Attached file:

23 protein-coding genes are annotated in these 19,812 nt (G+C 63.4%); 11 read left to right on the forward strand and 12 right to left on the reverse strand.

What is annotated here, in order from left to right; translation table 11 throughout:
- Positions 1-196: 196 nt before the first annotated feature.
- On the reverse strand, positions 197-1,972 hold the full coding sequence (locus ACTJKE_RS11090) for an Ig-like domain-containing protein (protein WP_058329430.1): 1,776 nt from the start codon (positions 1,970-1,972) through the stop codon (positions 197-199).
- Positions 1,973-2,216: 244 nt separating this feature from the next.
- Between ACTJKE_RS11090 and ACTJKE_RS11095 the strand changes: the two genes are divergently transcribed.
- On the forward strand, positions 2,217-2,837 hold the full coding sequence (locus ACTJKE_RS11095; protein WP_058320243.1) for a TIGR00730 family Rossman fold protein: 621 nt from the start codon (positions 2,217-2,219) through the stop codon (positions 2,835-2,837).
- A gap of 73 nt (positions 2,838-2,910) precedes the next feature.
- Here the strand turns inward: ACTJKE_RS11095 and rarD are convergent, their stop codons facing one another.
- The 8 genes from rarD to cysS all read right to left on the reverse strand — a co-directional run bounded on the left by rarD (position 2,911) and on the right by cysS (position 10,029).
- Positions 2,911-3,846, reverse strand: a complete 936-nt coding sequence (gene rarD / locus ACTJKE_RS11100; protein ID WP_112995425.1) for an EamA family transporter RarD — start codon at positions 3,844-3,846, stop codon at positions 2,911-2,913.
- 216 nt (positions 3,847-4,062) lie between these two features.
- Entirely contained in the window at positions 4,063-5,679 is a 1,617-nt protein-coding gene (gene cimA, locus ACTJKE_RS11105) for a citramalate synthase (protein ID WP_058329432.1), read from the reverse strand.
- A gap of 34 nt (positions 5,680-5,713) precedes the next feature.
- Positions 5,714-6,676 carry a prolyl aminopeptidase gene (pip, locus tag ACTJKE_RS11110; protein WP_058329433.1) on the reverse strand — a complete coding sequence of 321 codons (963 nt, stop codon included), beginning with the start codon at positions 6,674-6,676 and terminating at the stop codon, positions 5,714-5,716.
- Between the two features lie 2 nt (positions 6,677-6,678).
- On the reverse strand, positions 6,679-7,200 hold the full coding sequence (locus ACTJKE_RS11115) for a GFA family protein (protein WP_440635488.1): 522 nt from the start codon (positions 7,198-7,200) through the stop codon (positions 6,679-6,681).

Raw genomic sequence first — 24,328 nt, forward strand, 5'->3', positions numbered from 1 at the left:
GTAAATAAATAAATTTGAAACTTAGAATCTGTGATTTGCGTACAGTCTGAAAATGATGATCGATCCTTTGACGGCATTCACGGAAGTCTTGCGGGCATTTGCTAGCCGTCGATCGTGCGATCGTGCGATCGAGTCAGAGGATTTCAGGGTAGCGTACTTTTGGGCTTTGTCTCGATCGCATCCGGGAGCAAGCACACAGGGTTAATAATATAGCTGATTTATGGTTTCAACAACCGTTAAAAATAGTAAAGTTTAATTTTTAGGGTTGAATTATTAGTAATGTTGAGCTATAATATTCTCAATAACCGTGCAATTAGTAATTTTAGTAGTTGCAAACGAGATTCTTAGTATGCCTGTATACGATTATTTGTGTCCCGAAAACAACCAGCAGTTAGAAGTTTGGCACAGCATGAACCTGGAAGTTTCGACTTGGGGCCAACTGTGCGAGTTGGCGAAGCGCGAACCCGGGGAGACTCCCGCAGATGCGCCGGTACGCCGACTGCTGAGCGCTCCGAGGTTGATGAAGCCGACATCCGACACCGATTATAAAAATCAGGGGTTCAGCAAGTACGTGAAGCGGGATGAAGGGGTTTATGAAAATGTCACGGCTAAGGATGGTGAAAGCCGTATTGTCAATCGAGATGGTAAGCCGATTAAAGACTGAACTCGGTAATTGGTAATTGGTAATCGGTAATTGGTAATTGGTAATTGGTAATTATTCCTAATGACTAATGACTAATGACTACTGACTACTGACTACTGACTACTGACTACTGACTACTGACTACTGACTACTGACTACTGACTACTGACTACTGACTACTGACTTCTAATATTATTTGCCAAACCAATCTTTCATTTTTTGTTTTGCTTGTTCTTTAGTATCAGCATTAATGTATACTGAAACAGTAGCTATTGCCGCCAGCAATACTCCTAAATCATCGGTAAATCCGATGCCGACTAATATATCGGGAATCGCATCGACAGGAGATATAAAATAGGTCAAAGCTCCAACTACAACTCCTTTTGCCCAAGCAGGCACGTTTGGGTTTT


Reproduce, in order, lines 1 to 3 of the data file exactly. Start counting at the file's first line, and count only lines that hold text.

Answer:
23 protein-coding genes are annotated in these 19,812 nt (G+C 63.4%); 11 read left to right on the forward strand and 12 right to left on the reverse strand.

What is annotated here, in order from left to right; translation table 11 throughout:
- Positions 1-196: 196 nt before the first annotated feature.